Joan Fallon is not satisfied with the status quo in terms of autism treatment options. She and her team are on a mission to find life-changing treatments for people living with autism, and her ultimate goal is to find a cure for this disease, as well as other serious diseases that have unmet medical needs.

Fallon has a background in both clinical practices and academics; in the 1980’s and 1990’s she ran a private practice specializing in pediatric development, and she has also served as an Assistant Professor of Natural Sciences and Mathematics at Yeshiva University. She has over 20 years of experience researching autism and related disorders, and she is clearly well established in the medical field both on the clinical level as well as the academic front. Her observations in both of those arenas have contributed to her latest mission: finding a cure for autism. It all began with a medical observation after working with patients with autism. While each child with autism exhibited somewhat unique symptoms and had varied severity of those symptoms, they had some things in common. One important consistent observation was that each of those children are extremely high-carbohydrate, low-protein diets. Fallon investigated to see if that was simply a coincidence or a potential clue about what causes (and how we can treat) autism.

“I wanted to see if that was an accident,” she said in an article for Westchester Magazine. She tested some of her patients and found they all had low levels of a specific enzyme that digests protein. Since then, Fallon’s research has helped to investigate how this impaired protein digestion may impact a child’s ability to access essential amino acids in the body. And taking it a step further, she is investigating how that inability to process protein might ultimately impact neurological functioning in those individuals. If your head is spinning and it sounds like we just spoke in gibberish then you’re not alone, but the good news is that you don’t need to truly understand the scientific research behind this finding.

What you really need to know is that Fallon and her team made a potentially life-changing discovery, and that discovery led to founding of Curemark, a biotech company dedicated to creating and producing a treatment for children with autism.

Scientific Drug Research Isn’t all About Science

If you are a parent of a child with autism, or a patient dealing with any unmet medical condition, it can feel as if the science just isn’t there and the process of developing and researching a cure takes forever. It can also feel daunting trying to wrap your head around the treatment options and the scientific explanations of what is happening.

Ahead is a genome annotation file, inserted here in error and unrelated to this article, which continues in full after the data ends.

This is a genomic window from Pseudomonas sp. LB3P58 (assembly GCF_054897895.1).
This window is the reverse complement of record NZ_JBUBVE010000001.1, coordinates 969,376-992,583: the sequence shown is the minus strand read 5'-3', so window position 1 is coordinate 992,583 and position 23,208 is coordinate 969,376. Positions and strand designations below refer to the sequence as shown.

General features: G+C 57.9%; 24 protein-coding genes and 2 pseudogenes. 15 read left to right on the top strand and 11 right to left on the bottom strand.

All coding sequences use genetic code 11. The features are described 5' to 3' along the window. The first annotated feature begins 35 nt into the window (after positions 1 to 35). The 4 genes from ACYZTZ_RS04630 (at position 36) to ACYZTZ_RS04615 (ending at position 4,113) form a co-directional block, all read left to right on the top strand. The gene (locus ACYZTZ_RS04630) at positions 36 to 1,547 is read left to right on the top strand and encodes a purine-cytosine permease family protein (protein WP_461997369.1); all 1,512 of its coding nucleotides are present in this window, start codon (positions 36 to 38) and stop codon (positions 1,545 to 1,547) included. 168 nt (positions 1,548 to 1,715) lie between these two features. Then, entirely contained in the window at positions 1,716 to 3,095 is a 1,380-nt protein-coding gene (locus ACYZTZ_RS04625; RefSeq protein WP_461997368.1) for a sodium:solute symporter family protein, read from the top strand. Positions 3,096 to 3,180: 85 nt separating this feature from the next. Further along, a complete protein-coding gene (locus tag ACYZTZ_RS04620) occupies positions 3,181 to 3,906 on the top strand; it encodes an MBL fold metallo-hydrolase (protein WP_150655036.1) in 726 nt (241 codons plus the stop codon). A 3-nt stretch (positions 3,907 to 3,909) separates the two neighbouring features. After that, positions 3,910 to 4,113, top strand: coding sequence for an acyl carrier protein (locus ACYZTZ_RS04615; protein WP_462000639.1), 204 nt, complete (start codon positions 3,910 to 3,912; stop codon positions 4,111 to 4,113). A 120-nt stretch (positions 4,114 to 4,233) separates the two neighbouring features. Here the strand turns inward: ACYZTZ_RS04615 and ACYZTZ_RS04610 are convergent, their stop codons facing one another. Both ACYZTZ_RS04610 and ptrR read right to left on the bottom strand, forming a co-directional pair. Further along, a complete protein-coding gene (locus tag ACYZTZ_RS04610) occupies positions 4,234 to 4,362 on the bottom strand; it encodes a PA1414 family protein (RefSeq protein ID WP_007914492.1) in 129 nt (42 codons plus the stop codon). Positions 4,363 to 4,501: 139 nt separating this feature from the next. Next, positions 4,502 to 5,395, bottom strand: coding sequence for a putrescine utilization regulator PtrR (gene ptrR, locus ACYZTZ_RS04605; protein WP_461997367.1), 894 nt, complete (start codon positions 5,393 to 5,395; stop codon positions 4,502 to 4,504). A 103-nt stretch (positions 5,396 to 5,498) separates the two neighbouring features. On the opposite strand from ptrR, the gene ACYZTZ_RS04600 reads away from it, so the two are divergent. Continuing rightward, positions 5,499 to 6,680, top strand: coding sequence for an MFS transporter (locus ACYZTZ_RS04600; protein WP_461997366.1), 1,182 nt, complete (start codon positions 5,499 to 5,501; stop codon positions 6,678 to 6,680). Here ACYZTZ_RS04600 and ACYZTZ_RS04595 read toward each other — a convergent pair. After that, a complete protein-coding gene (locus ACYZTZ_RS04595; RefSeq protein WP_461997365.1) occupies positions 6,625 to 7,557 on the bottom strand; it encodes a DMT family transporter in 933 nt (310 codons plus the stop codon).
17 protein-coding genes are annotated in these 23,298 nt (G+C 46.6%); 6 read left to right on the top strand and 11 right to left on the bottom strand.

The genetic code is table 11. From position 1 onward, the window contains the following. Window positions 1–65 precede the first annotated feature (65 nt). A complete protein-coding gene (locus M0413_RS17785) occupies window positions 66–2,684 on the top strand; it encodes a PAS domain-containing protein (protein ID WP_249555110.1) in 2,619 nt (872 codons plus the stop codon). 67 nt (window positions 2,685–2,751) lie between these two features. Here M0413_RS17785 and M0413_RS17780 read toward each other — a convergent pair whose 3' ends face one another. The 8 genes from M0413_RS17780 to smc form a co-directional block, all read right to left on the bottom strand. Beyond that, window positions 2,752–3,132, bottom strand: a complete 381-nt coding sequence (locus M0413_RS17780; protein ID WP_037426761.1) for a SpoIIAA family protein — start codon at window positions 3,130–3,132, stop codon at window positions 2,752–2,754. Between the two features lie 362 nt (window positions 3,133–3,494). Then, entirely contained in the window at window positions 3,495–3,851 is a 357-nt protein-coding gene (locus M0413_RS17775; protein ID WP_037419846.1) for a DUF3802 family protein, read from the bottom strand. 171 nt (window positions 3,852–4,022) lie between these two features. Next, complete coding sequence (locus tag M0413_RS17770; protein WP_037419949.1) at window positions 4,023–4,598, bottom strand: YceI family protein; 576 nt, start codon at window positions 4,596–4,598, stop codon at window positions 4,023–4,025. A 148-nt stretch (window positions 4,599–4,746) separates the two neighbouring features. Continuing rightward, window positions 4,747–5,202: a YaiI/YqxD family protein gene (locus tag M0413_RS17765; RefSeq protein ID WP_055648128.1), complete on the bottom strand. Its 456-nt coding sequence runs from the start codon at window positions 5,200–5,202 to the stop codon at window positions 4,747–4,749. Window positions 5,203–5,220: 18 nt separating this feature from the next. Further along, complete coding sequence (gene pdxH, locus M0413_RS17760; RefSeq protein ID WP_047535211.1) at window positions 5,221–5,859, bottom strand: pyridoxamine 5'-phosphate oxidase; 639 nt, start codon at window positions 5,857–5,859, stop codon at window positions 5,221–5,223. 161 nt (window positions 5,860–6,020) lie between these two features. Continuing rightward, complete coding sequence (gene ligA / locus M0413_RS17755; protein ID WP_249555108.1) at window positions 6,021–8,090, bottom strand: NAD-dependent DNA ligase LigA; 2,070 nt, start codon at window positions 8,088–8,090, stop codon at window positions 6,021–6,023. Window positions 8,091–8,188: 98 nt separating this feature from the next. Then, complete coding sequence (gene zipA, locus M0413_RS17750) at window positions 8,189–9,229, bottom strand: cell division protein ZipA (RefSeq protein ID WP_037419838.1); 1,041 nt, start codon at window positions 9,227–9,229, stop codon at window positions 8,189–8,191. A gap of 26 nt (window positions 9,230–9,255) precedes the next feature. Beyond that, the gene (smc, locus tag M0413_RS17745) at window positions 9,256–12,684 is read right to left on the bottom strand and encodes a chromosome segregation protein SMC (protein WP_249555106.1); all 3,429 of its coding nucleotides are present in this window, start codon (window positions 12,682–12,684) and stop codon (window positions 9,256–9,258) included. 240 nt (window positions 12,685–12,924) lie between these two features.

But Fallon wants to change all of that, and she’s approaching her drug research in a new way, a way that isn’t strictly scientific but actually an art form as well.

“I think that something many people do not know or do not understand is that medicine is both an art and a science,” she explained in a Forbes interview. “The science in many cases is quite clear cut; however, how that science is actually applied is an art. So while we have medical tools that we can apply to certain diagnostic or treatment paradigms, the employment of those tools – who, what, when where and why – is important.”

That’s one quality that makes Joan Fallon such a unique force in the medical research and biopharmaceutical world. To her it’s not just science. There is room for creativity and an opportunity to really look at all of the moving parts and pieces and find a solution that works for the people you are trying to help.

Fallon has also said that at the end of the day, everything she is working towards is to help the kids in need. She is approaching her research and her work in more of a top-down model that often leads to more creative solutions. While inductive, traditional medicine and drug development is clearly important, deductive reasoning is also crucial. Fallon and her team use a more deductive approach that is patient-focused and looks at the relationships of symptoms to gain scientific insights. That reasoning is how Fallon first identified the common enzyme deficiency that has the potential to change the way we approach autism treatment in the future.